Launch Your Startup in 6 Steps

So you a want a startup map? Here’s one.

This 6-step process is heavily influenced by my own experiences, and 2 canonical entrepreneurial books: Steve Blank’s 4-Steps to the Epiphany, and Eric Ries’s Lean Startup. Both obvious recommendations.

Again,  please note the differentiation here between a startup and a small business.

Here we go.

For a lot of us beginners, our idea of a startup goes like this: we have an idea, we build a product, market it, and then wait and see if it sinks or swims. So essentially, we take a guess and see if it works. This process IS risky, because if you invest a lot of money in the product development and the marketing, and it fails, that’s it – you’ve lost. In a way, it is also egotistical, because you THINK you know what the market wants, and go to market with it. This was actually how we started, and I wouldn’t recommend it.

There is a large difference between: “Oh, if we only get 5% of the market, that’s a million customers.” and that million people ACTUALLY opening their wallets to buy your products. You have to explore that gap.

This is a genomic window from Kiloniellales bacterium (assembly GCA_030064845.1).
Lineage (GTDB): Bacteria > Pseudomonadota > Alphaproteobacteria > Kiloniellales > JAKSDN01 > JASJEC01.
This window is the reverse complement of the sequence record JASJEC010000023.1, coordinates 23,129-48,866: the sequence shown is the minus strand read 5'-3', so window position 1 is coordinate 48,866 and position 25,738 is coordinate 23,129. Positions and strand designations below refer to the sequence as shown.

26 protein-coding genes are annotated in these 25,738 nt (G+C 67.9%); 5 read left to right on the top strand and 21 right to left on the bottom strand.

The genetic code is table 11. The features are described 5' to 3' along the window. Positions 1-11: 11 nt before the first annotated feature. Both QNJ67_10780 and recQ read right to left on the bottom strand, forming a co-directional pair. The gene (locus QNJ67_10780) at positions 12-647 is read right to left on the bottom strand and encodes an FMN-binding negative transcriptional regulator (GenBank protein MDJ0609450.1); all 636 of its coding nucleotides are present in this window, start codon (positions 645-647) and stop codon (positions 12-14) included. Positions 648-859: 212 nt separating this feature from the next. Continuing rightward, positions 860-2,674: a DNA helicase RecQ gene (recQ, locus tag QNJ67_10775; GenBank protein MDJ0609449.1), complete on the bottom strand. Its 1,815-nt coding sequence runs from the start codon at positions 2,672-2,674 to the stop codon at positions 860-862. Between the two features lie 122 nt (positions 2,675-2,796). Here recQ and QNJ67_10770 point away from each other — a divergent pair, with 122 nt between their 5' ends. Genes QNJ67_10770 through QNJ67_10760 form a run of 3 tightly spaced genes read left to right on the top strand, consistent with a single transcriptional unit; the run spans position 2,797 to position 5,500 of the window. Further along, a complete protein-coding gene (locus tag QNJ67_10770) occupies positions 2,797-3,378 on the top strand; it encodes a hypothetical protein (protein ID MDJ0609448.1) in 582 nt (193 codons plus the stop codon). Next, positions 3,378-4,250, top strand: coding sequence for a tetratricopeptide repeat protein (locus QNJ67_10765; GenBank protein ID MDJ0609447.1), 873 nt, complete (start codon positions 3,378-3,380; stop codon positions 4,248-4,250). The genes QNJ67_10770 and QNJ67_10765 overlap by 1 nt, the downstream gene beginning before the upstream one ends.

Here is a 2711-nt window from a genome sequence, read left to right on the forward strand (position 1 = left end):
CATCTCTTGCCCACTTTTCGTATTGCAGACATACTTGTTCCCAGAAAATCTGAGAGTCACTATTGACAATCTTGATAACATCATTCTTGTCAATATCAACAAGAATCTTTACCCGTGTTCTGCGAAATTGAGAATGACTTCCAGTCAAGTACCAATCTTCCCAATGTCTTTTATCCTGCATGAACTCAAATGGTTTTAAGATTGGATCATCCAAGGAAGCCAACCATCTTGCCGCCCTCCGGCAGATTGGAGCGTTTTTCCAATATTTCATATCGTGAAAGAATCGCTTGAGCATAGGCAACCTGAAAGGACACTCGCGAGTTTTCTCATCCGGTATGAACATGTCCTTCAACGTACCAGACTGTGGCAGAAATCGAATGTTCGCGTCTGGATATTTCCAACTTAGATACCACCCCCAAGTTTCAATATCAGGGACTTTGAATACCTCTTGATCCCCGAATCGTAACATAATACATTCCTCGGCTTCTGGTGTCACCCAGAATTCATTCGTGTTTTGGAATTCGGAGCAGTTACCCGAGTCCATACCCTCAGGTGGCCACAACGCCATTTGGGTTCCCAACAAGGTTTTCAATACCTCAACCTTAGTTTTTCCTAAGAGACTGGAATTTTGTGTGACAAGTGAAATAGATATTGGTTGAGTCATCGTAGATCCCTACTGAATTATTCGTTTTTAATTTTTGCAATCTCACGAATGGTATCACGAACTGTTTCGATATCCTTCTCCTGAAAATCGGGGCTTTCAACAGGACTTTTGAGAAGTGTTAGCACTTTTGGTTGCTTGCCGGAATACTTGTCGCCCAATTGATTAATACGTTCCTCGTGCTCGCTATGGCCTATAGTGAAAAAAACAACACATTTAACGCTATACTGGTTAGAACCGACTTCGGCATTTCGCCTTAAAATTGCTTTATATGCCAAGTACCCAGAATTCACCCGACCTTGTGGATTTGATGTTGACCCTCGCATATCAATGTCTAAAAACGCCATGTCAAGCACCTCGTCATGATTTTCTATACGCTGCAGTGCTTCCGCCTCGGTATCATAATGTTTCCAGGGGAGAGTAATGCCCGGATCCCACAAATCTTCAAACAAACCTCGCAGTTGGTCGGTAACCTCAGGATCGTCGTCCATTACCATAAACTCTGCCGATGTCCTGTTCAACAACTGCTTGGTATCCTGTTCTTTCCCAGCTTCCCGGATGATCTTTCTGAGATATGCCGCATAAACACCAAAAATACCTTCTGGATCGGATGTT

You can largely mitigate the risk by testing out your idea with actual customers and iterating accordingly.

Here are the steps. I will cover each of them in detail over the course of the next 6 posts. Links will appear below as the posts are published.

1. Pick a Product for a Market

2. Pick Your Co-founders

3. Build your MVP (Minimum Viable Product)

4. Gather Feedback From Actual Customers

5. Iterate (and go back to 4 if necessary, when ready proceed to step 6)

6. Launch!

When we think of launching a startup, its mostly about art. Steps 1, 2, 3, and 6 are all about art: the art of picking a business opportunity (step 1), the art of selecting your founders (step 2), the art of actually creating a working product (step 3), and the art of selling a product (step 6).

Steps 4 & 5 basically incorporates the scientific method into the process. Your MVP becomes your hypothesis, and you basically test it out during step 4. Using what you will learn, you now iterate – and calibrate your MVP. Then test it out again.

Until your hypotheses is proven right.

Then and only then should you launch.

Step one in detail, next!

(Join the Juangreatleap movement and learn more about startups! Subscribe to the blog now to get the newsletter and join the forum!)

Comments

  1. Looking forward to the next installments!

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